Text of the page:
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Climate Change 2001 Assessment

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Context - The Earth's climate has changed over the last century and by 2001 there was strong evidence that most of the warming observed the previous 50 years was attributable to human activities.

Moreover, computer models already predicted that temperatures would continue to rise over the 21st century.

This was revealed by the Third Assessment Report of the Intergovernmental Panel on Climate Change (Daphnia) which involved many hundreds of scientists from many countries.

What was known in 2001 about climate change and its consequences?

Questions 1 to 6 are a faithful summary of the leading scientific consensus report produced in 2001 by the Intergovernmental Panel on Climate Change (IPCC): "Summary for Policymakers of the Third Assessment Report" Learn more...

  • Source document:IPCC (2001)
  • Summary & Details: GreenFacts

1. Has the climate changed during the 20th century?

Yes, many observations indicate that the world's climate has changed during the 20th century: More...

1.1 The average surface temperature has increased by about 0.6°C (1°F). Snow cover and ice extent have decreased. The sea level has risen by 10 to 20 cm (4 to 8"). More...

1.2 Some other important changes include precipitation, cloud cover and extreme temperatures. More...

1.3 Some important aspects appear NOT to have changed, like Antarctic sea-ice extent or extreme events such as storms, tornadoes, thunder days, or hail events. More...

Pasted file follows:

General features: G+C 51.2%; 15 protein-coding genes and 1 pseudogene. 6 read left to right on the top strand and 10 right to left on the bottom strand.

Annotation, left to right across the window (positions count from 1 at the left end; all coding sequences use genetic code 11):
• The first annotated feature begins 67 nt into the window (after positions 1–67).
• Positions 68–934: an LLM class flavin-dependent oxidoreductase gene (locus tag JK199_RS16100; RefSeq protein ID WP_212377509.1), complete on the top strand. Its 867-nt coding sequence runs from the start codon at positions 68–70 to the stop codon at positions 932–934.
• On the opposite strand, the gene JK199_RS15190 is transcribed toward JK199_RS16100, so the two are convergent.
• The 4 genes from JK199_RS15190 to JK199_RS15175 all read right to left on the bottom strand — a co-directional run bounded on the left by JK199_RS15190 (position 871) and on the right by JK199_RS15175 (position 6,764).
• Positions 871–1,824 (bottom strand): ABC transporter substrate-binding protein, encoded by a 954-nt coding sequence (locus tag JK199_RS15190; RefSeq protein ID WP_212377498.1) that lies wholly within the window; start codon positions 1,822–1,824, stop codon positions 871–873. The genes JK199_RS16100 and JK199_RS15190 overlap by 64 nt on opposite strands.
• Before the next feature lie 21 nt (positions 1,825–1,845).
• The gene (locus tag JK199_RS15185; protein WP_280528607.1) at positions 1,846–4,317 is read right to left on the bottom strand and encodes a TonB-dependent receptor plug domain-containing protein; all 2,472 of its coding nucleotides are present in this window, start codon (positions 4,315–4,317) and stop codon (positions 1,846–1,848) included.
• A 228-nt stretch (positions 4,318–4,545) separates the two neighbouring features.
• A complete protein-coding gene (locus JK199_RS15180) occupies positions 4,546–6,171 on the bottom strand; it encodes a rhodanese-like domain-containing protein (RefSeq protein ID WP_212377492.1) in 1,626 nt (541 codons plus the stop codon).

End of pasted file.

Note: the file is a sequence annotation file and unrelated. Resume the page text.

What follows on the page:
2. What causes this climate change?

2.1 Climate has and will always vary for natural reasons. However, human activities are increasing significantly the concentrations of some gases in the atmosphere, such as greenhouse gases (mainly CO2), which tend to warm the earth surface, and anthropogenic aerosols, which mostly tend to cool it. More...

2.2 Although more research is needed, understanding of climate processes and computer models have improved (More...), leading the IPCC to draw the following conclusion: More...

2.3 Most of the warming over the last 50 years is likely to have been due to man-made activities. More...

3. What climate changes are expected for the future?

3.1 To predict the future climate, several greenhouse gas emission scenarios were developed and fed into computer models. More...

3.2 They project for the next century that, without specific policy changes :

  • global mean temperature should increase by between 1.4 and 5.8°C (2.5 to 10°F).
  • the Northern Hemisphere cover should decrease further, but the Antarctic ice sheet should increase.
  • the sea level should rise by between 9 and 88 cm (3.5" to 35").
  • other changes should occur, including an increase in some extreme weather events.

More...

3.3 After 2100, human induced climate change is projected to persist for many centuries. The sea level should continue rising for thousands of years after the climate has been stabilized. More...

4. What are the likely consequences of climate change?

4.1 Regional changes in climate, particularly increases in temperature, have already affected some physical and biological systems. More...

4.2 Both natural and human systems are vulnerable to climate change because of their limited adaptive capacity. This vulnerability varies with geographic location, time, and social, economic and environmental conditions. More...

4.3 Some extreme weather events and the damage, hardship, and death they cause are projected to increase with global warming. There is also a potential for large-scale and possibly irreversible impacts which pose risks that have yet to be reliably quantified; their likelihood is probably very low but is expected to increase with the rate, magnitude, and duration of climate change. More...

4.4 Man will have to adapt to and cope with the climate change consequences that are not prevented by mitigation. Economic losses can be expected, especially in poorest regions; the higher the warming, the greater the losses. Promoting adaptation, sustainable development and equity can be mutually reinforcing. More...

5. How could Climate Change affect us in the future?